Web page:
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Five minutes with Russ Feingold
October 1st, 2011
Former Sen. Russ Feingold (D-Wis.) has not been idle since his defeat in the 2010 election, as he explained to about 100 people gathered to hear him at the Jewish Home and Care Center on Sept. 23.
Former Senator Russ Feingold speaking at the Jewish Home and Care Center on Sept. 23. Photo by Marlene Heller.
He has been teaching law full-time at Marquette University. He has been writing a book, “While America Sleeps,” that is scheduled for publication in February. He has founded an organization called Progressives United that, he said, “is an attempt to fight the unlimited money in politics.” And he will “try to help President Obama get reelected next year.”
He also has been receiving recognition for his work. On Sept. 17, the Franklin and Eleanor Roosevelt Institute gave him its 2011 Franklin D. Roosevelt Four Freedoms Award.
Prior to his JHCC appearance, Feingold granted a short interview to Chronicle editor Leon Cohen. Selected and edited excepts from that conversation follow:
Even if you do nothing else politically from now on, you’ve made Wisconsin history [and] American history, you have also made Wisconsin and American Jewish history. I’m wondering if you could look back at what’s its been like and what its meant to you to be a Jewish American legislator in Madison and in Washington.
Well, I’ve just had a wonderful life. I hope to have a good chunk of it yet in the future. But I’ve had exactly the kind of life I was hoping to have.
One of the things I wanted to do in my life was to enter politics and be an honorable public servant. And to live in a state where people were tolerant and accepting and even encouraging about the fact that I was Jewish was one of the joys. I enjoyed talking about my background growing up as a Jew in a small town in Wisconsin [Janesville], what that was like.
I got to serve for 28 years in a row [10 in Madison in the state senate, 18 in Washington]. Maybe more than enough from one point of view. That doesn’t necessarily mean it’s all I’ve ever wanted to do. The pleasure for me now is, I get to try to do some other things I’m really enjoying. Life is good. And I’ve been fortunate with my health and my family and friends. I love this state, I love being back here full-time.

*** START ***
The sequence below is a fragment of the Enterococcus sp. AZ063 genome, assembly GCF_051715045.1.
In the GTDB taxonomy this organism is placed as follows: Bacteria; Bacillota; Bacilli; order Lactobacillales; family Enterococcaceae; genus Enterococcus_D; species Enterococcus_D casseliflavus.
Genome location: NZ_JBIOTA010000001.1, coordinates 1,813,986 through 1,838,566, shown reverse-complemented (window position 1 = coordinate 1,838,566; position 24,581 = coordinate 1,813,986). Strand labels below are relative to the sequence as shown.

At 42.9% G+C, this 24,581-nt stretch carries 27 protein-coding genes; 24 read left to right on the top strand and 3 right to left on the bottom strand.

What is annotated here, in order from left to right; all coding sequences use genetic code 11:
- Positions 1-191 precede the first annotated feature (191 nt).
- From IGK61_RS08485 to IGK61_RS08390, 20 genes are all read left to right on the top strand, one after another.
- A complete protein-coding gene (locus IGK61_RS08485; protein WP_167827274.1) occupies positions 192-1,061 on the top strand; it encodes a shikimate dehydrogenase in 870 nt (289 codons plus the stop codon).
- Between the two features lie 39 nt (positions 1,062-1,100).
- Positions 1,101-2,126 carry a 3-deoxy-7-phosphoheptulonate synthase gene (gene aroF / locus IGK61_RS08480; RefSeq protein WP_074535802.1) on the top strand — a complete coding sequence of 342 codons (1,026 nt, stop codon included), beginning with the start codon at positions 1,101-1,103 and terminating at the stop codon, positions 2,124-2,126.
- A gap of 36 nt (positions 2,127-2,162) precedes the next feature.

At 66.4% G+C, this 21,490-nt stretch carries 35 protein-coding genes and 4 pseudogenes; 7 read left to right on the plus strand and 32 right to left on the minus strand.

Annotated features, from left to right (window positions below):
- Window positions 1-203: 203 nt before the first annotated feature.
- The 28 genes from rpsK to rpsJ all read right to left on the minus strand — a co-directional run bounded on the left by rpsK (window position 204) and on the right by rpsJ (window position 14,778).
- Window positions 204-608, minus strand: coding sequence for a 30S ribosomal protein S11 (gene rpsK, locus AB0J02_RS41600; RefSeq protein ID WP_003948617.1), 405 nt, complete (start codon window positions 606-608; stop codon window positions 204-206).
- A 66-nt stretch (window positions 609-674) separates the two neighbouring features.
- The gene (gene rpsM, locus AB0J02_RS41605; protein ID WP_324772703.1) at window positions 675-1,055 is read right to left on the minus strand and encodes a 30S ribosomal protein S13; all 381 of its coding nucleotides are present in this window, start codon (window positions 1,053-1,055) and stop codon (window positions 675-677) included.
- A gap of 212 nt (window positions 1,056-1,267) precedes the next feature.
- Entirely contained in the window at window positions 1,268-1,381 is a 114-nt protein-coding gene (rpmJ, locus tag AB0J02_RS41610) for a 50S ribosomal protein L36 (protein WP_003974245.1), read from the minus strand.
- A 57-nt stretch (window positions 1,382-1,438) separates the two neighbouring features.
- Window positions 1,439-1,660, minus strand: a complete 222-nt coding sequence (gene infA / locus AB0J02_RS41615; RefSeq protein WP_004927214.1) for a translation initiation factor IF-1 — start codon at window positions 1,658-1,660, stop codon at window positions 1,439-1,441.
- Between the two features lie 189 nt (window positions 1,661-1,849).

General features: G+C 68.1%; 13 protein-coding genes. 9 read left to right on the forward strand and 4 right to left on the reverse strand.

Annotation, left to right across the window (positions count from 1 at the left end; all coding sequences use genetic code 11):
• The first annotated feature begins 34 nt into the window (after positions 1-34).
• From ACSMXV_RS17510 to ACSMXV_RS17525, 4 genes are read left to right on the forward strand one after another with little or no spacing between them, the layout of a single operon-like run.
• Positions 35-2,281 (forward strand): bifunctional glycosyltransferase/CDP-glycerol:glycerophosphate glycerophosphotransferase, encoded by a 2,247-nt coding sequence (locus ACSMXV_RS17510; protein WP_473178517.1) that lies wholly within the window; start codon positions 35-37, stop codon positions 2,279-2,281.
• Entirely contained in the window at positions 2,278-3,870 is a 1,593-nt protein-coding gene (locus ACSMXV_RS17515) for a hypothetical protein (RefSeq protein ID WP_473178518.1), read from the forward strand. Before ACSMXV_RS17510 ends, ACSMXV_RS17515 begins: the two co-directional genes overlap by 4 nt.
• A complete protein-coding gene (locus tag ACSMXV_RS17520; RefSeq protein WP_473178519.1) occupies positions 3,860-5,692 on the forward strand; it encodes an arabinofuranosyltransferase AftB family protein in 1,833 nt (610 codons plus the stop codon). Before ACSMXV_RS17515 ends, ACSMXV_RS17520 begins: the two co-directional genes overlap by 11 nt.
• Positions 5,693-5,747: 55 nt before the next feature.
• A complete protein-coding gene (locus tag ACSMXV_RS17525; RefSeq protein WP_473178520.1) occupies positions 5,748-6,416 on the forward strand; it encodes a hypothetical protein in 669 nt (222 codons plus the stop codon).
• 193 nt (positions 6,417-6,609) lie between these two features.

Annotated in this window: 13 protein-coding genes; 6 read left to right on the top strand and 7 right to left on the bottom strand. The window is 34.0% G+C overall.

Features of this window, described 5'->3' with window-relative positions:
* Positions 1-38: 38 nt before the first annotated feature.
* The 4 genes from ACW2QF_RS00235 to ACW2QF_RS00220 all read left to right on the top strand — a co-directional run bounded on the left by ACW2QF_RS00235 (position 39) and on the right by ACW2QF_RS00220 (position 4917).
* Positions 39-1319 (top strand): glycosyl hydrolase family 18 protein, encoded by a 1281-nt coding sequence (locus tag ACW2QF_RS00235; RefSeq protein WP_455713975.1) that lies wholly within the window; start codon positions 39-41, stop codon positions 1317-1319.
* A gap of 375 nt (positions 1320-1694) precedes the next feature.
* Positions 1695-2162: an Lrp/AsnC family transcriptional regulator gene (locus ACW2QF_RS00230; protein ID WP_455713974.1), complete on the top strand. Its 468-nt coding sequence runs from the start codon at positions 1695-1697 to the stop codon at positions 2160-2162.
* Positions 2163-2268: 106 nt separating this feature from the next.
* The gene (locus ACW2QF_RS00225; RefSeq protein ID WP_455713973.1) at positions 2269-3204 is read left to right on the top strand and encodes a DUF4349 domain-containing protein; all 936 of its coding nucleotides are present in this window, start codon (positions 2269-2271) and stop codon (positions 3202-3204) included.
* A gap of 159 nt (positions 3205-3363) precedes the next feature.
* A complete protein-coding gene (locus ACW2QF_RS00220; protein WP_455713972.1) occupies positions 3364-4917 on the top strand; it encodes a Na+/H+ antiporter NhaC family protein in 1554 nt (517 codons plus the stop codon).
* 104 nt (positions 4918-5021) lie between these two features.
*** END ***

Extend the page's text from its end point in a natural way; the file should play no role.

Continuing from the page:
But this has also been an era of cultural war, in which religion has been a topic in American politics, such as in all the Republican presidential candidates debates going on. Has that ever come up in the course of your service in either Madison or Washington?
Not so much. But I can see what’s going on now. It’s not good for Americans to divide us based on religion. We should look for things that bring us together. I have enormous respect for all religions in our country. In fact, I enjoy learning about other religions and knowing people of other religions. But I’d like to see a continued effort to separate heavy religious emphasis on our political process, because in the end, it makes it hard for us to come together. I think it’s damaging to our political process to overly mix our secular world with our religious world.
You were a member of the Senate’s foreign relations committee. What has been your take and reaction to what’s been happening at the United Nations with the Palestinian Authority — and I understand that today P.A. President Mahmoud Abbas submitted the application for U.N. recognition of a Palestinian Arab state.
I’ve long believed there should be a Palestinian state. But I don’t understand how you can ask the United Nations for membership when you don’t even acknowledge the right to exist of the country that’s going to be your neighbor. That’s not the spirit of the United Nations, as I understand it’s supposed to be. So I agree with President Obama in saying no at this point. The P.A. needs to acknowledge Israel’s right to exist, then I think everything would easily flow from that.
I look at websites from the political right and left. In a time of recession and budget cutting, I see many on both sides beginning to think it is not really in this country’s best interest to be so supportive of Israel, and to provide the financial aid that we do, and so on. How would you respond to this?
They’re absolutely wrong. Israel is a tremendous ally for the United States. [Moreover,] if the people in the Middle East would accept Israel, [it] would be an enormous benefit to the countries in the Middle East. Its capacity to work on economic and other issues in the region in a cooperative way would be one of the real boosts for people that are suffering throughout the Middle East.
I can see a successful Israeli state and a successful Palestinian state becoming a dynamic center of business and progress throughout the world. That is my dream for that region.
Israel is a loyal ally of the United States at a time when we don’t as many loyal friends in that part of the world as we should. And it is a democracy. Instead of supporting somebody like [recently deposed Egyptian President Hosni] Mubarak or somebody else that’s just putting their boot down on the people of their country, Israel is a democracy, and so it is of great value to us in every way to continue our strong support for Israel.
I’m concerned about what I’ve been seeing in the “Arab Spring” [the spate of recent uprisings against Arab governments], and I’m wondering what your view is of what has been happening. Mubarak did maintain a peace treaty with Israel, and it looks like a lot of the Egyptian populace does not like it.
It’s a nervous time for Israel because it’s not clear what each of those situations will mean. But if we’re going to take the long-term view for Israel’s security, it can never depend on dictators in other countries to provide its security in the long term. If you just put your chips on one guy who can be driven out by a few protests, you’re making a big mistake. And we’ve made that mistake too many times.